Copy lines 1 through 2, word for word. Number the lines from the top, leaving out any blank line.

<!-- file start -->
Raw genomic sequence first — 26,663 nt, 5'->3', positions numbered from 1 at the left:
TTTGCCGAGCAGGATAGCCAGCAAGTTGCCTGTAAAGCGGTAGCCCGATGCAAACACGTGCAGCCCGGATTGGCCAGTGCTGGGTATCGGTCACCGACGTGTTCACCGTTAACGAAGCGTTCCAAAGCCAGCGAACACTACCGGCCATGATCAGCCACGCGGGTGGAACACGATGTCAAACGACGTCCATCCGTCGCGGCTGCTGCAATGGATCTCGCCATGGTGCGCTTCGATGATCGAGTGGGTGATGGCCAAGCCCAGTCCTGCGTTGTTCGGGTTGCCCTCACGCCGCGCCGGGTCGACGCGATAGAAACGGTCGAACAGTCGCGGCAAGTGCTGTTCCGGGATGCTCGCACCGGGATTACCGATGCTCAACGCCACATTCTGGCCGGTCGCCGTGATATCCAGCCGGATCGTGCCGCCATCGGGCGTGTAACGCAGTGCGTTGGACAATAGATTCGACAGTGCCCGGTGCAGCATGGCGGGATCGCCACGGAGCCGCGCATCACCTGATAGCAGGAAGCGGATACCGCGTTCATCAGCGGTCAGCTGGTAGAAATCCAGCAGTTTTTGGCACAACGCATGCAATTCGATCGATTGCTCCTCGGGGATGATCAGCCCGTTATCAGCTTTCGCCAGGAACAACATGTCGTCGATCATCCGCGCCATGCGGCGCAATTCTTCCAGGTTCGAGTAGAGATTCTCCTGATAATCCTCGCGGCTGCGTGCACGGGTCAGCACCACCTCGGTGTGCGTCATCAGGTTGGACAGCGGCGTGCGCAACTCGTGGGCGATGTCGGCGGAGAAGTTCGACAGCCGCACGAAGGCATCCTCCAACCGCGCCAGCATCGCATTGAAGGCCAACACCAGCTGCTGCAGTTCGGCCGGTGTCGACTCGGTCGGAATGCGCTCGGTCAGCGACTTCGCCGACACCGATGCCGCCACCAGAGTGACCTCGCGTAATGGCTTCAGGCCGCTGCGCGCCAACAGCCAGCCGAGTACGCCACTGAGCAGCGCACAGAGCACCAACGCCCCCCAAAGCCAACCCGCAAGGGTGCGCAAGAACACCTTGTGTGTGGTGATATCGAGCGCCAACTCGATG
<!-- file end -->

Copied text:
Raw genomic sequence first — 26,663 nt, 5'->3', positions numbered from 1 at the left:
TTTGCCGAGCAGGATAGCCAGCAAGTTGCCTGTAAAGCGGTAGCCCGATGCAAACACGTGCAGCCCGGATTGGCCAGTGCTGGGTATCGGTCACCGACGTGTTCACCGTTAACGAAGCGTTCCAAAGCCAGCGAACACTACCGGCCATGATCAGCCACGCGGGTGGAACACGATGTCAAACGACGTCCATCCGTCGCGGCTGCTGCAATGGATCTCGCCATGGTGCGCTTCGATGATCGAGTGGGTGATGGCCAAGCCCAGTCCTGCGTTGTTCGGGTTGCCCTCACGCCGCGCCGGGTCGACGCGATAGAAACGGTCGAACAGTCGCGGCAAGTGCTGTTCCGGGATGCTCGCACCGGGATTACCGATGCTCAACGCCACATTCTGGCCGGTCGCCGTGATATCCAGCCGGATCGTGCCGCCATCGGGCGTGTAACGCAGTGCGTTGGACAATAGATTCGACAGTGCCCGGTGCAGCATGGCGGGATCGCCACGGAGCCGCGCATCACCTGATAGCAGGAAGCGGATACCGCGTTCATCAGCGGTCAGCTGGTAGAAATCCAGCAGTTTTTGGCACAACGCATGCAATTCGATCGATTGCTCCTCGGGGATGATCAGCCCGTTATCAGCTTTCGCCAGGAACAACATGTCGTCGATCATCCGCGCCATGCGGCGCAATTCTTCCAGGTTCGAGTAGAGATTCTCCTGATAATCCTCGCGGCTGCGTGCACGGGTCAGCACCACCTCGGTGTGCGTCATCAGGTTGGACAGCGGCGTGCGCAACTCGTGGGCGATGTCGGCGGAGAAGTTCGACAGCCGCACGAAGGCATCCTCCAACCGCGCCAGCATCGCATTGAAGGCCAACACCAGCTGCTGCAGTTCGGCCGGTGTCGACTCGGTCGGAATGCGCTCGGTCAGCGACTTCGCCGACACCGATGCCGCCACCAGAGTGACCTCGCGTAATGGCTTCAGGCCGCTGCGCGCCAACAGCCAGCCGAGTACGCCACTGAGCAGCGCACAGAGCACCAACGCCCCCCAAAGCCAACCCGCAAGGGTGCGCAAGAACACCTTGTGTGTGGTGATATCGAGCGCCAACTCGATG